Droplets that Roll Uphill

Sep 24, 2007
Climbing Droplets
Droplets of a glycerol-water mixture defy gravity to climb up hill, provided the surface under them is shaken in the right way. The discovery may lead to new methods to manipulate microscopic amounts of fluids. Credit: P. Brunet, J. Eggers, and R.D. Deegan

A recent experiment conducted by physicists at University of Bristol in the United Kingdom has shown that liquid drops can defy gravity. Droplets of liquid on an inclined plate that is shaken up and down can travel uphill rather than sliding down. In fact, if the plate vibrates at the right rate, the droplets will always travel counter-intuitively up the incline.

The reason has to do with pushing and pulling. As the plate rises, it pushes the droplet upward, and as it falls, it pulls the droplet down. Inertia would have the droplet slide down as the plate moved upward. Similarly, the droplet would climb up the incline as the plate drops, resisting the rapid downward acceleration.

However, the forces that hold the droplet to the plate are stronger as the plate rises. During the time that the droplet would be moving downhill, it is stuck more firmly to the plate. Therefore, the droplet gains more ground moving up the incline as the plate falls than it loses as the plate rises. Overall, the droplets travel uphill.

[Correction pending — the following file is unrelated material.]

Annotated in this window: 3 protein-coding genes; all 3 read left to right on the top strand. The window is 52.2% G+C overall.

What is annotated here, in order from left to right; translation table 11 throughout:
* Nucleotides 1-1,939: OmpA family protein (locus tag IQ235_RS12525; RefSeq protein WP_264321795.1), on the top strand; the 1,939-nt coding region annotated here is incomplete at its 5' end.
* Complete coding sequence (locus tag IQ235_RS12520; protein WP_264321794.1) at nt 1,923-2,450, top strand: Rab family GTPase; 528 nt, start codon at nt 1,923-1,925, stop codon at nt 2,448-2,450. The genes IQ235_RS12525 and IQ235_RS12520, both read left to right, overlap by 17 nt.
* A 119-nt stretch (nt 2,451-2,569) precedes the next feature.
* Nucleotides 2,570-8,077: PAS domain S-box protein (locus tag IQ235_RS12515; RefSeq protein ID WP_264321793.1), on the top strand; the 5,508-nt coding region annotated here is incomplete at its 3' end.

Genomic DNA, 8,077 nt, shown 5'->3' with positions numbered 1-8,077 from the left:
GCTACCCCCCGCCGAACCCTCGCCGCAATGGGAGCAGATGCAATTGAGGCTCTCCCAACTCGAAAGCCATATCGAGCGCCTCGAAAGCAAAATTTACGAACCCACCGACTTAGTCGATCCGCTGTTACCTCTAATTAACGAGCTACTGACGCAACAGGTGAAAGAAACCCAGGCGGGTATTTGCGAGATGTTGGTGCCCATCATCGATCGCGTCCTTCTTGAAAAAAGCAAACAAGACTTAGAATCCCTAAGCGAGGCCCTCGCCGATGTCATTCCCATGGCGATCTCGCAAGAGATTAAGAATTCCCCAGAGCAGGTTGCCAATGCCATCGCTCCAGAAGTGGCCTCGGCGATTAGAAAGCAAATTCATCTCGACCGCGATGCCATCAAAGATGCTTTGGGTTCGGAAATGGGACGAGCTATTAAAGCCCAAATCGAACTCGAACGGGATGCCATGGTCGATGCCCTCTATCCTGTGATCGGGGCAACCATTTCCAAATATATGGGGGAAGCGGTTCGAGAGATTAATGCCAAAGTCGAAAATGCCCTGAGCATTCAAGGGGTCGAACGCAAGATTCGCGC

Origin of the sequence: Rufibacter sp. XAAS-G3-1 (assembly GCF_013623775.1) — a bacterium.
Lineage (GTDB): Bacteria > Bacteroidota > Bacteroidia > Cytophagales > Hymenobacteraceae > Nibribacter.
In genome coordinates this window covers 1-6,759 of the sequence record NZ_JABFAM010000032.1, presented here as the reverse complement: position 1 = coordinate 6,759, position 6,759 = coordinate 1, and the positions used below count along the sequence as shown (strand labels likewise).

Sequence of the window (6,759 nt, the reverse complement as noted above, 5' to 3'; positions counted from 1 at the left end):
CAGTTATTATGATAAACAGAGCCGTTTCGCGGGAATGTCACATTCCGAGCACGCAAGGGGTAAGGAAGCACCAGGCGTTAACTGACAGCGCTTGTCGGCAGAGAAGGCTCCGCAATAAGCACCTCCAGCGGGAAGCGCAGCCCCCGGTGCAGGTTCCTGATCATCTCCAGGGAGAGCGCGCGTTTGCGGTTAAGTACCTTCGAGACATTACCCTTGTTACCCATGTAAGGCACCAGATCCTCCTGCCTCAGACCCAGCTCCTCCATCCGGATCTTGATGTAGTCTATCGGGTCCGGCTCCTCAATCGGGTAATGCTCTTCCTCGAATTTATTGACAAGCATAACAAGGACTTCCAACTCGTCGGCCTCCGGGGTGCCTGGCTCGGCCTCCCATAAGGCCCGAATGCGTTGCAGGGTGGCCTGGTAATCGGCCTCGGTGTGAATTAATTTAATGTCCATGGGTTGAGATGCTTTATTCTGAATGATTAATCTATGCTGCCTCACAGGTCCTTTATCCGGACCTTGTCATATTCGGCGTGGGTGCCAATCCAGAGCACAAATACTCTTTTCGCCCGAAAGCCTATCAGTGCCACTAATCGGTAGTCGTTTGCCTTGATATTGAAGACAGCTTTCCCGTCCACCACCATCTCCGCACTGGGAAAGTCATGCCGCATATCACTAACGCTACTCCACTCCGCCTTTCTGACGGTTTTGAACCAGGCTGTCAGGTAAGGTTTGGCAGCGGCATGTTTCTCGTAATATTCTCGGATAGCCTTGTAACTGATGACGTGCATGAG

If the vibration doesn't apply enough force to the droplet, it will just sit still on the inclined plate. As the force increases, the droplet will begin to slide. Increasing the forces further, the droplet sits still again. Turn up the force on the droplet a little more, and it starts to climb.

Since the droplet must withstand a fair amount of force, alternately pushing and pulling, the fluid has to be somewhat thick or viscous. Pure water droplets will break apart before the forces are strong enough to cause them to climb. On the other end, the drops move very slowly if the fluid is too thick. Nevertheless, this method for moving droplets using vibrations may prove useful in the manipulation of microscopic fluids.

Citation: P. Brunet, J. Eggers, and R.D. Deegan, Physical Review Letters, forthcoming article

Source: American Physical Society

Explore further: Research clarifies the physics of water repelling surfaces

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